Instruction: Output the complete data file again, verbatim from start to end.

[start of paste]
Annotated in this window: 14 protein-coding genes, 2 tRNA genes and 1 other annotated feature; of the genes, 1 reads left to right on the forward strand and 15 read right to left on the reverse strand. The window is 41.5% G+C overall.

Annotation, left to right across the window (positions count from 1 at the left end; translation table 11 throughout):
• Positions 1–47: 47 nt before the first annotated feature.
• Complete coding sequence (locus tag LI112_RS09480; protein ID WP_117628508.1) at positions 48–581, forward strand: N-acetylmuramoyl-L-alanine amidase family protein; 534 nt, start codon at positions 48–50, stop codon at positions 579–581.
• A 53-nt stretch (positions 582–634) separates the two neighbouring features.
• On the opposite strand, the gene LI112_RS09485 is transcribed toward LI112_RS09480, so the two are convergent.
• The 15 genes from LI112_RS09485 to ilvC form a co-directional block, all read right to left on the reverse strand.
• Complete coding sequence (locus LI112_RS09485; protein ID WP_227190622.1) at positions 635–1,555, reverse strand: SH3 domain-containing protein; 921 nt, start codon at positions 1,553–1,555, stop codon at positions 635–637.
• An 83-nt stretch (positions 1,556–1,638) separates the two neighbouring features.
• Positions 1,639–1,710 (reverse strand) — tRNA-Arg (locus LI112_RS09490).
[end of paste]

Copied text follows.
Annotated in this window: 14 protein-coding genes, 2 tRNA genes and 1 other annotated feature; of the genes, 1 reads left to right on the forward strand and 15 read right to left on the reverse strand. The window is 41.5% G+C overall.

Annotation, left to right across the window (positions count from 1 at the left end; translation table 11 throughout):
• Positions 1–47: 47 nt before the first annotated feature.
• Complete coding sequence (locus tag LI112_RS09480; protein ID WP_117628508.1) at positions 48–581, forward strand: N-acetylmuramoyl-L-alanine amidase family protein; 534 nt, start codon at positions 48–50, stop codon at positions 579–581.
• A 53-nt stretch (positions 582–634) separates the two neighbouring features.
• On the opposite strand, the gene LI112_RS09485 is transcribed toward LI112_RS09480, so the two are convergent.
• The 15 genes from LI112_RS09485 to ilvC form a co-directional block, all read right to left on the reverse strand.
• Complete coding sequence (locus LI112_RS09485; protein ID WP_227190622.1) at positions 635–1,555, reverse strand: SH3 domain-containing protein; 921 nt, start codon at positions 1,553–1,555, stop codon at positions 635–637.
• An 83-nt stretch (positions 1,556–1,638) separates the two neighbouring features.
• Positions 1,639–1,710 (reverse strand) — tRNA-Arg (locus LI112_RS09490).